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(Kundrát et al., Gondwana Research, 2019)

Gorgeous Collection of Fossil Feathers Reveals How Dinosaurs Kept Warm in Ancient Gondwana

MIKE MCRAE
16 NOV 2019

Life for dinosaurs living at the South Pole wouldn't have been easy. Sure, it wasn't the icy hellscape it is today, but the long, dark winters still would have been frosty. Now, we have a better idea of how at least some of these animals stayed warm.

 

A team of scientists from Slovakia, Sweden, Australia, and the US has analysed fossils representing an array of feathers grown by dinosaurs and birds that once lived within the southern polar circle.

While hints of lush feathery dinosaurs have popped up in the fossil record here and there, most examples come from the Northern Hemisphere, representing an array of coverings that could have helped Mesozoic wildlife regulate their temperatures, hide, and occasionally even glide in relatively warm climates.

"Yet, to date, no directly attributable integumentary remains have been discovered to show that dinosaurs used feathers to survive in extreme polar habitats," says Benjamin Kear, a palaeontologist from Uppsala University in Sweden.

That's not to say we're yet to find a single feather fossil in the Southern Hemisphere. A dig site in Australia's southern state of Victoria has given up a few notable examples over the decades. They've just never been looked at closely until now.  

"Fossil feathers have been known from Koonwarra since the early 1960s, and were recognised as evidence of ancient birds, but have otherwise received very little scientific attention," says Thomas Rich of the Melbourne Museum in Australia.

 

"Our study is thus the first to comprehensively document these remains, which include new specimens that were examined using cutting-edge technologies."

A total of ten fossil specimens were included in the study, all dated around 118 million years old, providing solid evidence of wing feathers from ancient birds, tufted dinosaur 'protofeathers', and even partly decomposed body feathers.

The technologies included advanced forms of microscopy and spectroscopy, allowing the team to capture an impressive level of detail from the well-preserved remains, providing information on their anatomy and – in some cases – colouration.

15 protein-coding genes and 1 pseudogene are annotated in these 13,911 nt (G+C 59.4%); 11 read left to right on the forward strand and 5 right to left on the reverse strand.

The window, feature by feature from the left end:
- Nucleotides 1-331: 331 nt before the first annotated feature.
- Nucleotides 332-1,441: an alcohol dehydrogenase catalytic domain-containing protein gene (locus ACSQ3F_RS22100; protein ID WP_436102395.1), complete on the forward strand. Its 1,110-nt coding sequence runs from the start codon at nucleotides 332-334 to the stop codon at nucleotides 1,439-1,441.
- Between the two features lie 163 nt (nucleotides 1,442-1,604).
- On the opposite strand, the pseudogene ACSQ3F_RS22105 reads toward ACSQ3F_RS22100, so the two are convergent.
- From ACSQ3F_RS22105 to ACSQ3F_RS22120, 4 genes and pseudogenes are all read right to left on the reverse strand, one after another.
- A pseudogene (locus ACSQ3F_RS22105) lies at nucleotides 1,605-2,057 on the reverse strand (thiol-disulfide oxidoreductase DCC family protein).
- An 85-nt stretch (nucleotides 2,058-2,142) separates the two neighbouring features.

Some of the feathers were relatively advanced, sporting barbed 'zips' similar to modern feathers that helps them interlock for flight, and gives the animal protection against the elements.

But it was the simpler 'fluffy' feathers, like those below, that were of particular interest.

protofeathers fluff(Kundrát et al., Gondwana Research, 2019)

"Dinosaur 'proto-feathers' would have been used for insulation," says lead author Martin Kundrát, of Pavol Jozef Safarik University in Slovakia.

"The discovery of proto-feathers at Koonwarra therefore suggests that fluffy feather coats might have helped small dinosaurs keep warm in ancient polar habitats."

 

To understand the conditions these dinosaurs lived in, we need to rewind the clock a few hundred million years, when Earth's familiar map of continents would have looked rather different.

Today's southern landmasses - Antarctica, Australia, South America, and Africa, along with India and Arabia – were all mushed together in one giant supercontinent called Gondwana, which sat more or less directly centred on Earth's South Pole.

The world's climate was a lot warmer back then and Gondwana wasn't a winter wonderland all year round. Instead it was far more temperate, with lush ecosystems full of plants and animals.

While it wasn't exactly freezing, the poles still experienced long periods of sunlight in summer, and darkness in winter. So anything living in such extreme conditions still had to deal with an extended, chilly twilight.

Having hard evidence of potentially insulating feathers helps researchers fill in the missing pieces.

The team also found densely packed fossil melanosomes, or pigment bodies, that indicated dark colouration that might help to absorb heat, if not also help with camouflage or communication in those dimly lit months.

Ten years ago, Australian palaeontologists found clear evidence of a 110 million year old 'dino-burrow' in another Victorian dig site, suggesting at least some species could have gone underground to wait out the cold.

There's no doubt a rich variety of features and behaviours that would have helped polar animals live comfortably in such a variable environment; and it's nice to finally have some firm evidence of them.

This research was published in Gondwana Research.